“I think Jewish voters really don’t care whether a candidate is religiously observant,” Rabbi Miller told Jewish Insider. “Certainly, if a candidate has strongly held religious beliefs that inform their political views in ways that are contradictory to a Jewish voter’s values, that would be taken into strong consideration in the voting booth.”

Rabbi Abba Cohen, Vice President for Federal Affairs as well as Washington Director and Counsel for Agudath Israel of America, shares the same sentiment. “Whether a candidate is religious or not is beside the point. A candidate, whatever his or her personal belief or observance, should certainly not be hostile to religion, should appreciate religion’s role in our society and heritage, and make every effort to reasonably accommodate religious faith and practice,” Cohen stressed in a conversation with Jewish Insider. “These are American ideals.”

But according to Rabbi Jonah Dov Pesner, Director of the Religious Action Center of Reform Judaism, there should be no religious test for candidates running for office.

“Reform Jews, like millions of Americans, find meaning, strength, comfort and community in their faith. Yet a candidate’s faith or lack thereof has no bearing on his or her fitness for office,” Rabbi Pesner told Jewish Insider. “And just as there can be no religious tests for the presidency, we and all Americans should expect that anyone elected is committed to pursuing policies grounded in shared American values that apply equally to people of all faiths and no faith.”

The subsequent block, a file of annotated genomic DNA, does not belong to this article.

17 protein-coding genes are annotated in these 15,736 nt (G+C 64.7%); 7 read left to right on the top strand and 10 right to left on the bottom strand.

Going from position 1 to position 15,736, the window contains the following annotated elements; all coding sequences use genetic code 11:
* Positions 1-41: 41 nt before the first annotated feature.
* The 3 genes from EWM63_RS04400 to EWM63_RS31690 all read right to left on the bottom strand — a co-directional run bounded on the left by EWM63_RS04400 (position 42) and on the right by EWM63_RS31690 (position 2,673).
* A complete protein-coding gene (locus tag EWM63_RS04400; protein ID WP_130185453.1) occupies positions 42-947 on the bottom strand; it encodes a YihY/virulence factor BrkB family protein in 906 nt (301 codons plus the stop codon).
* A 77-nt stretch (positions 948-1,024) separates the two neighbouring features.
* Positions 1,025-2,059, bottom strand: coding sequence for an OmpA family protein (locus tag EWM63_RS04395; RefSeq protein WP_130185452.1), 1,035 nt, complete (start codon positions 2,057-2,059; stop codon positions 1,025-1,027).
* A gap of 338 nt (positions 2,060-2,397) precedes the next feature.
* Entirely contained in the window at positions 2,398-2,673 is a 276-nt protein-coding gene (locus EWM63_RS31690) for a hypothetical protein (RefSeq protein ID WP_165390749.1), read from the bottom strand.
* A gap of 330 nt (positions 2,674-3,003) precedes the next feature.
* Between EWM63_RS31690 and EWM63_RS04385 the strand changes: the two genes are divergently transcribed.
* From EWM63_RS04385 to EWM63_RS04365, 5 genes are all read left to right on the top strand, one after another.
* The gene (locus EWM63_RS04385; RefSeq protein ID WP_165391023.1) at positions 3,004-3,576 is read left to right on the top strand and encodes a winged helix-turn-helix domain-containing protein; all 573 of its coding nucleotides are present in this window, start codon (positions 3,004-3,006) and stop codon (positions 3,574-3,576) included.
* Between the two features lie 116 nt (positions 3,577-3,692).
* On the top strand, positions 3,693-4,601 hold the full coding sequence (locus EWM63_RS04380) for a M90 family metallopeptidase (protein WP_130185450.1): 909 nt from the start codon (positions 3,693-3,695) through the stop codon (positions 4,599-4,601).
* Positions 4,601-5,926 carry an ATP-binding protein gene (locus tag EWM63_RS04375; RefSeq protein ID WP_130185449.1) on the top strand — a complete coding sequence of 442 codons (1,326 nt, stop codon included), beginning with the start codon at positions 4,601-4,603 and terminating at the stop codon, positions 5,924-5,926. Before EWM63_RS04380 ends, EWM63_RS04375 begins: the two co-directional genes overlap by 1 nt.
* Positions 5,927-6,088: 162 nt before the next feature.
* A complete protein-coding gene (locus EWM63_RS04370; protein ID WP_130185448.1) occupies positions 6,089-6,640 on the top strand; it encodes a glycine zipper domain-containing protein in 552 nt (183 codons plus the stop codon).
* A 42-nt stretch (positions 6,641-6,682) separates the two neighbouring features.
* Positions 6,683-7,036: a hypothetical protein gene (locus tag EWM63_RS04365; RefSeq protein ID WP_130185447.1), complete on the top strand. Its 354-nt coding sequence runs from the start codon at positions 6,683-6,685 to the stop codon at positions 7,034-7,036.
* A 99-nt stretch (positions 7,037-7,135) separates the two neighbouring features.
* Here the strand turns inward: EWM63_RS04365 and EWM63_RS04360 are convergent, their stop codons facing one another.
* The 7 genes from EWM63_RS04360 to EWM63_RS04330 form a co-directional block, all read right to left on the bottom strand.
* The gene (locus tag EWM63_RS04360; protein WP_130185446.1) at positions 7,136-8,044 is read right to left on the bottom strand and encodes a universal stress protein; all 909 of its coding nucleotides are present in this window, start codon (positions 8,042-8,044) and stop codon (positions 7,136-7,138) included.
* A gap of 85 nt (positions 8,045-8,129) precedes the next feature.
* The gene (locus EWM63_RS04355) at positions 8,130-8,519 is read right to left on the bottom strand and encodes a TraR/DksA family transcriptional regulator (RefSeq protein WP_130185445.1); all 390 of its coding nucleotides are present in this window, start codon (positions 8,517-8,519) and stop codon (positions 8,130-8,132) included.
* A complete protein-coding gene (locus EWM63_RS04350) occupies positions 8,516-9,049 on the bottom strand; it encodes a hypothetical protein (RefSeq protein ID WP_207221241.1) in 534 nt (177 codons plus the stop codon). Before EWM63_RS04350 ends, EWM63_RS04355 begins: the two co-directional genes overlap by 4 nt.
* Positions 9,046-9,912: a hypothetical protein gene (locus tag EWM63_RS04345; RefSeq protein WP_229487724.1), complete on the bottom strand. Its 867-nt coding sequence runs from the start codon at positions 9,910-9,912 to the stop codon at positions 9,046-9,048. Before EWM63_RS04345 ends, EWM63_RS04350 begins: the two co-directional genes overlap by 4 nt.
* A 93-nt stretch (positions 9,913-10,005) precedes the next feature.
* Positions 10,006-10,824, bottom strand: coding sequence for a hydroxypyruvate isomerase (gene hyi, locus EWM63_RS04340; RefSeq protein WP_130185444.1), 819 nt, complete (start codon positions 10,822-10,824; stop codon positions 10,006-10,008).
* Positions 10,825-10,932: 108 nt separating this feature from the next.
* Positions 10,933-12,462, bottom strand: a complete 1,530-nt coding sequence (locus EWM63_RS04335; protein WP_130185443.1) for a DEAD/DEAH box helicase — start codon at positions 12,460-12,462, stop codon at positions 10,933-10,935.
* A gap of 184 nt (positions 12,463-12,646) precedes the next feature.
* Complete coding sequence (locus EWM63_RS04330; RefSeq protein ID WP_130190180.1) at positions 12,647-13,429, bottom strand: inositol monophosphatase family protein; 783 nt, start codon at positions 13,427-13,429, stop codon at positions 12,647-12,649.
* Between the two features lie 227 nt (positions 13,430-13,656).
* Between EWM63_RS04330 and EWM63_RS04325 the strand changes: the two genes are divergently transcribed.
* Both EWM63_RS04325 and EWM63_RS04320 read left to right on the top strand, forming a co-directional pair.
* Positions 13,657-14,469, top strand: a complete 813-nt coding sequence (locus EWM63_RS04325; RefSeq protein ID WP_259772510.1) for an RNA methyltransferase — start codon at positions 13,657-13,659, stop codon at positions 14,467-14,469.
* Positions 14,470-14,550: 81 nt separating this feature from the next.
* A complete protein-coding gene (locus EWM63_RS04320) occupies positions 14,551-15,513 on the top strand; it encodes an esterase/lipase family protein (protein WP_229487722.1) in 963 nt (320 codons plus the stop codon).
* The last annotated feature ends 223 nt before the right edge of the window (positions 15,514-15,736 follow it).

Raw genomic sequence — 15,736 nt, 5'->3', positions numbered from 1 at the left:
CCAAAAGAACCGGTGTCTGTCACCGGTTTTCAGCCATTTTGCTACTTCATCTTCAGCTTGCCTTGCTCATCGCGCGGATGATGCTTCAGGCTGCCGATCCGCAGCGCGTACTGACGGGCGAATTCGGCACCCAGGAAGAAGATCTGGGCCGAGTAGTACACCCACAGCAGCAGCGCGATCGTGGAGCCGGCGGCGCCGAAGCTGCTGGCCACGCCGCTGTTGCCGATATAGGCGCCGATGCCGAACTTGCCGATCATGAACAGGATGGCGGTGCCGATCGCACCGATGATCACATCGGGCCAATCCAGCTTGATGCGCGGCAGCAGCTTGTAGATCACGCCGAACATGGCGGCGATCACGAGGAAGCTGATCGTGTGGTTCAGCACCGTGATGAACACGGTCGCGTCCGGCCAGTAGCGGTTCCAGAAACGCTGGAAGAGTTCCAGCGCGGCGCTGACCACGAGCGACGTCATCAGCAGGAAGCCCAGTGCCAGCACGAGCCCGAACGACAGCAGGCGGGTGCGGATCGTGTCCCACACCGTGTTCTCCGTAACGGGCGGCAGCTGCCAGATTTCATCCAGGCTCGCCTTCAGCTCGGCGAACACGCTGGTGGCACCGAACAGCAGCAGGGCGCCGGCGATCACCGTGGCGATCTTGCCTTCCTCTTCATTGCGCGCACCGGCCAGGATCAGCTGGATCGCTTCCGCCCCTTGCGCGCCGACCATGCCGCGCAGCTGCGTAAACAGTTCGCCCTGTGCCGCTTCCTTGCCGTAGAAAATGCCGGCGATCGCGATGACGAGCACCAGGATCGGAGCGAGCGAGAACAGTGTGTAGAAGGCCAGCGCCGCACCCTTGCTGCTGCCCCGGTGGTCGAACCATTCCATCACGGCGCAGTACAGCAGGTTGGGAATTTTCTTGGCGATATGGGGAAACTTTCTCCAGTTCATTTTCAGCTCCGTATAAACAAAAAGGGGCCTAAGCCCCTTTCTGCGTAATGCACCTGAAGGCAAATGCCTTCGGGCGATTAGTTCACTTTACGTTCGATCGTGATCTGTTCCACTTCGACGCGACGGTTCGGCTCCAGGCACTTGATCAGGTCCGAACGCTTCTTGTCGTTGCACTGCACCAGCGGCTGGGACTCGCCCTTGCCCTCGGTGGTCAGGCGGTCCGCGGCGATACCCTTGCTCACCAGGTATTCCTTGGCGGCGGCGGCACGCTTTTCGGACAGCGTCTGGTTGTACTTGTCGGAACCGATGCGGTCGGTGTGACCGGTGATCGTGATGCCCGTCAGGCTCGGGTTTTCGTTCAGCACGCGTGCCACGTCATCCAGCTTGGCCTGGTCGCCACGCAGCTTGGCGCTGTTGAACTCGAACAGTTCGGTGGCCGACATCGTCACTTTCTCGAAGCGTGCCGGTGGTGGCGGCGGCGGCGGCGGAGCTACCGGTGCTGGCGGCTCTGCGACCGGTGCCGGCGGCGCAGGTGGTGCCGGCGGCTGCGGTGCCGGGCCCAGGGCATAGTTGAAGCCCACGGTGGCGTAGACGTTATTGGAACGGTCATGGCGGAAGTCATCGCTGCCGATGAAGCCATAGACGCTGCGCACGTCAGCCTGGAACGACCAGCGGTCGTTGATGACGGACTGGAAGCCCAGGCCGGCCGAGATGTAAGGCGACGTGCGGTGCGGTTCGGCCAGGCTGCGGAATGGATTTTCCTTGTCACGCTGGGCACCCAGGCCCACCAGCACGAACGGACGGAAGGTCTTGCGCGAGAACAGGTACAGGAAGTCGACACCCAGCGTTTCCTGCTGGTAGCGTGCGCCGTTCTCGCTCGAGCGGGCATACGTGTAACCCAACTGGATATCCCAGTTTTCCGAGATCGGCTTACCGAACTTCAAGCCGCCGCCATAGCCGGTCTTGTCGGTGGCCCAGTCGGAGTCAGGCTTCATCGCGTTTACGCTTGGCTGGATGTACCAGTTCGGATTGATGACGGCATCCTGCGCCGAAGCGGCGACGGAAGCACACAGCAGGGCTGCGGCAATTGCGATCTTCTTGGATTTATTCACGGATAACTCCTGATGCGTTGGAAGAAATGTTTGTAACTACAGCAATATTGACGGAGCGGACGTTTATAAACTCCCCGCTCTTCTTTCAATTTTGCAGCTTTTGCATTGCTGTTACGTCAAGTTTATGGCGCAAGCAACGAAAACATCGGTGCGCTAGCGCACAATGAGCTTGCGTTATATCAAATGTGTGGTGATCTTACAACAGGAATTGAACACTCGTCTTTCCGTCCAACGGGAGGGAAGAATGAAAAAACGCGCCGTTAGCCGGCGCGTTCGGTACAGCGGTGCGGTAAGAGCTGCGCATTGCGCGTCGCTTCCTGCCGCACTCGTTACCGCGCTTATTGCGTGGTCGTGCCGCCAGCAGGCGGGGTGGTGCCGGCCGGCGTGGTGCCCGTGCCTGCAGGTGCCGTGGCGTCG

The Pew Research poll, mentioned above, also showed that being Jewish is considered a liability for 10 percent of Americans. Over 80 percent say it does not matter. Bernie Sanders is the only Jewish candidate in the presidential race.

Among Republicans/leaning Republican, 10 percent said they were more likely to vote for a candidate who is Jewish, while 7 percent said they were ess likely. Among Democrats/leaning Democratic, 5 percent are more likely to vote for a Jewish candidate, while 10 percent see it as a liability.

The poll did not examine whether Jewish-American voters are more likely to vote for a candidate of their own religion. But in what seems to be the most Jewish election in history, there’s certainly a sense that Jewish voters are aligned with the general public. “Leading up to the 2000 election, Jewish people were excited when Al Gore chose Joe Lieberman as a running mate. However, I don’t see that same sense of Jewish pride when it comes to Bernie Sanders or even the discussion of Michael Bloomberg entering the race,” Miller said. “I’ve heard a lot of Jewish people who are supportive of Hillary Clinton, but no one mentions her Jewish son-in-law (Chelsea Clinton’s husband Marc Mezvinsky). The same is true of Donald Trump’s Jewish daughter (Ivanka).”

Whoever emerges as the respective parties’ nominee and the favorite to win the presidential election, Cohen said the most important measure is that the candidate should “possess the universal values of honesty, integrity, compassion and courage.”